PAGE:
Why Read the Old Testament? Part I

Updated: Nov 26, 2021

It seems to be accepted in many Christian circles today that we get all of our understanding of God and His ways from the New Testament, and that the Old Testament is no longer relevant, or only good for things like character studies and Psalms. Is this true?

I will agree that we get our fullest understanding of the things of God by the truth revealed and mysteries explained in the New Testament. "God, who at various times and in various ways spoke in time past to the fathers by the prophets, has in these last days spoken to us by His Son, whom He has appointed heir of all things, through whom also He made the worlds; who being the brightness of His glory and the express image of His person, and upholding all things by the word of His power, when He had by Himself purged our sins, sat down at the right hand of the Majesty on high, having become so much better than the angels, as He has by inheritance obtained a more excellent name than they" (Hebrews 1:1-4). Following immediately after this wonderful ascription of divine glory to Jesus, the writer of Hebrews enlists seven verses of Scripture to illustrate his point—seven verses from the Old Testament.


When Jesus appeared incognito to the pair of disciples on the Emmaus road shortly after His resurrection, those disciples expressed doubt to Him about the things they had just witnessed and experienced. Jesus' response to them was, "O foolish ones, and slow of heart to believe in all that the prophets have spoken! Ought not the Christ to have suffered these things and to enter into His glory?" (Luke 24:25-26). The very next verse reports, "And beginning at Moses and all the Prophets, He expounded to them in all the Scriptures the things concerning Himself." All the Scriptures they possessed at that time were from the Old Testament—and Jesus said they were about Him.


Earlier, when Jesus was describing the purpose for His ministry to His disciples, He had declared, "Do not think that I came to destroy the Law or the Prophets. I did not come to destroy but to fulfill. For assuredly, I say to you, till heaven and earth pass away, one jot or one tittle will by no means pass from the law till all is fulfilled" (Matthew 5:17-18). The Old Testament finds its fulfillment in Jesus, who fills all of the Old prophecies and promises with the fullness of their ultimate reality. Likewise, the New Testament cannot be witnessed to have fulfilled anything in particular without a knowledge of the Old Testament promises.


But the God of the Old Testament, you may say, is so different from God in the New Testament. The Old God was angry and judgmental, vindictive and fierce, whereas the New Testament God is so gentle and good and kind. This is a misrepresentation of God as revealed in both halves of the Book. In the Old Testament God says of Himself, "I am the Lord, I do not change" (Malachi 3:6), and in the New, Jesus Christ is described as "the same yesterday, today, and forever" (Hebrews 13:8).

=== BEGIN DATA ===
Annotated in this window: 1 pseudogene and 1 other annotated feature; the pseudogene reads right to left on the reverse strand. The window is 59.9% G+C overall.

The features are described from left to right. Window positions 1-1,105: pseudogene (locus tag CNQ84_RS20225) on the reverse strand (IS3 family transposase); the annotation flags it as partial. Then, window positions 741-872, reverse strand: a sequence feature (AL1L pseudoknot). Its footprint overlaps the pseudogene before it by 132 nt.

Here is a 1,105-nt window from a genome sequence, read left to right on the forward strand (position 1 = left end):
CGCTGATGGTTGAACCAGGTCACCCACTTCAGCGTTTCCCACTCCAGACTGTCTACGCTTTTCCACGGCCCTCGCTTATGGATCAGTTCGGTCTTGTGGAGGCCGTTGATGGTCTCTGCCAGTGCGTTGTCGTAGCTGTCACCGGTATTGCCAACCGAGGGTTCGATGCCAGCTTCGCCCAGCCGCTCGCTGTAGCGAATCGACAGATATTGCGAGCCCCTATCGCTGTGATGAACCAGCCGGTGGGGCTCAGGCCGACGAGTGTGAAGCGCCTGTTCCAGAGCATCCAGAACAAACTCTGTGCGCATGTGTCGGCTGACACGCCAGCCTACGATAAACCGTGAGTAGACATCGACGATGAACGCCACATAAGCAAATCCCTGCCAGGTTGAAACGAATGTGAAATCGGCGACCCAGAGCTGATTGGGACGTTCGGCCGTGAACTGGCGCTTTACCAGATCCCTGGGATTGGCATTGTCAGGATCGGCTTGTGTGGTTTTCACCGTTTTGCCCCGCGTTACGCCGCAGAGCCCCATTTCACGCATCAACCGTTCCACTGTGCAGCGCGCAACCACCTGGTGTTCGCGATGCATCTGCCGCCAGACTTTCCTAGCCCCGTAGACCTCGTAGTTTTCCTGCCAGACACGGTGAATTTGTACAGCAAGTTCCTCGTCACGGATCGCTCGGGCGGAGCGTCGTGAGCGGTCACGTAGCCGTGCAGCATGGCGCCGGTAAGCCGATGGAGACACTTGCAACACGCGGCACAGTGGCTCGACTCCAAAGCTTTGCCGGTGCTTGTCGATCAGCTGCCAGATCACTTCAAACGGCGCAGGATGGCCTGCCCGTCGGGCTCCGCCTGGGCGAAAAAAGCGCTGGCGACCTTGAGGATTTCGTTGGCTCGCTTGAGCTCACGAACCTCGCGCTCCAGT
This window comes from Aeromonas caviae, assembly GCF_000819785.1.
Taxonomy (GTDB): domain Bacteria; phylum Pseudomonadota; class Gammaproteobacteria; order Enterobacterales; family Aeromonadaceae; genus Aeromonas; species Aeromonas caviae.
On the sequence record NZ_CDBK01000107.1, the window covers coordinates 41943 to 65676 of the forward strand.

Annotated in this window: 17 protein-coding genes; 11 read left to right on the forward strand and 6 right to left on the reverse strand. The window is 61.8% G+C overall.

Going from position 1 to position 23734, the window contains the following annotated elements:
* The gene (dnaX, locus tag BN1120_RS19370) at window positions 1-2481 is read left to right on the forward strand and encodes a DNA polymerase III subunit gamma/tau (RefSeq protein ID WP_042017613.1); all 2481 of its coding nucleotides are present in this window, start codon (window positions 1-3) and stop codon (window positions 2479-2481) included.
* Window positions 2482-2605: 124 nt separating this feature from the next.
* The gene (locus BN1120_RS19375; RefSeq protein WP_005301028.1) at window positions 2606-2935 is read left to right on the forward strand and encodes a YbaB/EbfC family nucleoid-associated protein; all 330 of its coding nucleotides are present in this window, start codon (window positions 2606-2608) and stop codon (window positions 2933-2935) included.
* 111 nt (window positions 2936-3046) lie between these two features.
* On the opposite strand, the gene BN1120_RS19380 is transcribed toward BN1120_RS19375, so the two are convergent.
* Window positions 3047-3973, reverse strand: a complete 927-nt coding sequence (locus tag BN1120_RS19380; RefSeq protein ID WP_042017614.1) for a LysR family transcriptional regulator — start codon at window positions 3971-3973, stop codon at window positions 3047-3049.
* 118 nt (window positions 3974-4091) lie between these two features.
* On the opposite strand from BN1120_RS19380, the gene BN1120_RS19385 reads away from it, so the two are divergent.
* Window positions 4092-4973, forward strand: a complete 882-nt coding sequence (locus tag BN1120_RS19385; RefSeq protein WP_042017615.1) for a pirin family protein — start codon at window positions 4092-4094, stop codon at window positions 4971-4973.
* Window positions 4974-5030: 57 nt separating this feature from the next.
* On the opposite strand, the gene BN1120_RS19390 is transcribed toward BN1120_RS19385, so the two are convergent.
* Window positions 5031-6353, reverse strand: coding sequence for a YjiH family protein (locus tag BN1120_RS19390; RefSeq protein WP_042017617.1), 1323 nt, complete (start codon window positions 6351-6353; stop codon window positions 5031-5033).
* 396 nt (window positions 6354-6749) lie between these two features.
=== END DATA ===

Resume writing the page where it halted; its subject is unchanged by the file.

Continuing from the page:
Besides that, anyone who believes in a "gentle Jesus, meek and mild" and gives no space for His righteous anger has apparently never read about His scene in the temple courtyard, complete with whip in hand and overturned tables spilling their coins at his feet (John 2:15), or noticed His furious tirade against the Pharisees in Matthew 23. Similarly, it is in the Old Testament where we learn of God's remarkable patience with His people, being merciful year after year while sending prophets to warn of His impending justice should the people refuse to turn from their wicked ways. And there also we learn of God's tender love toward His chosen people: "Can a woman forget her nursing child, and not have compassion on the son of her womb? Surely they may forget, yet I will not forget you. See, I have inscribed you on the palms of My hands" (Isaiah 49:15-16). When we read the Old Testament, we find that the imprint of sin in the heart of man is unrelenting; there is no protagonist in those pages who obeys God's rule perfectly—in fact, nearly every hero depicted in the narrative shows himself to be tragically flawed. That's a lesson we need to learn, which Paul encapsulates in the concise phrase, "all have sinned and fall short of the glory of God" (Romans 3:23). It is summarized by Paul, but in the Old Testament it is portrayed in the entire panoply of the recorded history of the ancient world. Abraham, Jacob, Noah, David, Solomon, Elijah—all of them, with doubts and stumblings, and occasional exhibitions of outright wickedness—yet chosen by God, forgiven and received.


I'll have more to say about these things in Part II of this article.


<go to Part II>

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